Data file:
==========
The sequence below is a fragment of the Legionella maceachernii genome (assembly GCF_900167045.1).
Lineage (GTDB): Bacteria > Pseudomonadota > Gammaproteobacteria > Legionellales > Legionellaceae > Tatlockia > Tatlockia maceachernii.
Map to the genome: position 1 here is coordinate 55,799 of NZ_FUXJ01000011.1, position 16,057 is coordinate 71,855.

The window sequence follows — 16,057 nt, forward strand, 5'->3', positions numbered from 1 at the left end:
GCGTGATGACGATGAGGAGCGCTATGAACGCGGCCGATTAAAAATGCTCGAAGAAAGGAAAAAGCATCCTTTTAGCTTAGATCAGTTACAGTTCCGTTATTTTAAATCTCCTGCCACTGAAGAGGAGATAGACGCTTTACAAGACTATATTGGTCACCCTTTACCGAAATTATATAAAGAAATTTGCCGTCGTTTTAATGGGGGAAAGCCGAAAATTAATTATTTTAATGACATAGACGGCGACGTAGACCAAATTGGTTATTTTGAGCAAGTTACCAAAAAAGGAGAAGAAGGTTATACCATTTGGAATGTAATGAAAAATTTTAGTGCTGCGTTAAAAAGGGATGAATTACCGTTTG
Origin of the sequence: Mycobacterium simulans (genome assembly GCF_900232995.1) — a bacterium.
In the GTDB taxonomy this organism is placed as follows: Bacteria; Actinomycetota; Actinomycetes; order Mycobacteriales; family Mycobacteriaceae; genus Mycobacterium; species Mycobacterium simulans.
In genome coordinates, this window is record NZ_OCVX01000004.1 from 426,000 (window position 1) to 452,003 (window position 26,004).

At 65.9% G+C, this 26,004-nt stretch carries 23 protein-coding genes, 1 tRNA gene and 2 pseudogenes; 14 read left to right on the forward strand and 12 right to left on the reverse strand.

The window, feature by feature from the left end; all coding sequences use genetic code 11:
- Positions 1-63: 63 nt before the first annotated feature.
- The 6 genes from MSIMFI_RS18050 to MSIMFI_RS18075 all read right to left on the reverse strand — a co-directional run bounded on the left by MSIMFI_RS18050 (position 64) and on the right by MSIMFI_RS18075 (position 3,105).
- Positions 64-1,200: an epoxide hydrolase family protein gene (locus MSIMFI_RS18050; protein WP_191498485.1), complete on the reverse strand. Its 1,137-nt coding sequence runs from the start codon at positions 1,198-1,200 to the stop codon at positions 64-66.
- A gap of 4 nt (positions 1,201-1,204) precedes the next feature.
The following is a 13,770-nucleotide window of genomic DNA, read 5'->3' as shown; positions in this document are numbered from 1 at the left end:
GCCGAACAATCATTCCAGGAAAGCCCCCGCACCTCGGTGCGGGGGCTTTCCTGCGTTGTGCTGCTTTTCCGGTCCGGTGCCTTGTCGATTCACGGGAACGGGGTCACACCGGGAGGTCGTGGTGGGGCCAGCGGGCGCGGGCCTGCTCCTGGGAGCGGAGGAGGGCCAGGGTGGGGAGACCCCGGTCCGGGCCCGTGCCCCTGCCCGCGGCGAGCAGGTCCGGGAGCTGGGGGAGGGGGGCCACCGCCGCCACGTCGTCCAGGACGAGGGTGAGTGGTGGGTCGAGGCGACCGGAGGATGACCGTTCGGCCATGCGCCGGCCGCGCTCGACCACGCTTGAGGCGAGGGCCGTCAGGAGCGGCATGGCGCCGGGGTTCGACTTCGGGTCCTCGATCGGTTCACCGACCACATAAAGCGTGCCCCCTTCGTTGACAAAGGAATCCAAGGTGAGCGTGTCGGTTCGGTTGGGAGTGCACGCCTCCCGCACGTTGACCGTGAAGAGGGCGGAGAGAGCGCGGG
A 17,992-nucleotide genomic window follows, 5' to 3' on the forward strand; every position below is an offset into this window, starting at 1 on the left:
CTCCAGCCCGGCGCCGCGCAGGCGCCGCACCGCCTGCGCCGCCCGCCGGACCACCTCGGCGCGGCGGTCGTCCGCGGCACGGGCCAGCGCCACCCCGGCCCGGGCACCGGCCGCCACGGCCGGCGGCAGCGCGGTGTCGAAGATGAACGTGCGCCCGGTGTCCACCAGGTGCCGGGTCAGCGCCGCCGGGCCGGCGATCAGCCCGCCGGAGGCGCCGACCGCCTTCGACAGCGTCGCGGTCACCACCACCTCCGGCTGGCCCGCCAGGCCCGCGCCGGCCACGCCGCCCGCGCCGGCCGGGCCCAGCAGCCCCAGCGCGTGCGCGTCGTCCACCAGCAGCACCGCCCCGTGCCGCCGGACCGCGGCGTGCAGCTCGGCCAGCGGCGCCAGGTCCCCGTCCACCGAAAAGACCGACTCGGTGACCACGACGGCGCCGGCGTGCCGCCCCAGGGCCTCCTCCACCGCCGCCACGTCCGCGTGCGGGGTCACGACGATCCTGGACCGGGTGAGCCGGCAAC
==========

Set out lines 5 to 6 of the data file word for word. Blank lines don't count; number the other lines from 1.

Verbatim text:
GCGTGATGACGATGAGGAGCGCTATGAACGCGGCCGATTAAAAATGCTCGAAGAAAGGAAAAAGCATCCTTTTAGCTTAGATCAGTTACAGTTCCGTTATTTTAAATCTCCTGCCACTGAAGAGGAGATAGACGCTTTACAAGACTATATTGGTCACCCTTTACCGAAATTATATAAAGAAATTTGCCGTCGTTTTAATGGGGGAAAGCCGAAAATTAATTATTTTAATGACATAGACGGCGACGTAGACCAAATTGGTTATTTTGAGCAAGTTACCAAAAAAGGAGAAGAAGGTTATACCATTTGGAATGTAATGAAAAATTTTAGTGCTGCGTTAAAAAGGGATGAATTACCGTTTG
Origin of the sequence: Mycobacterium simulans (genome assembly GCF_900232995.1) — a bacterium.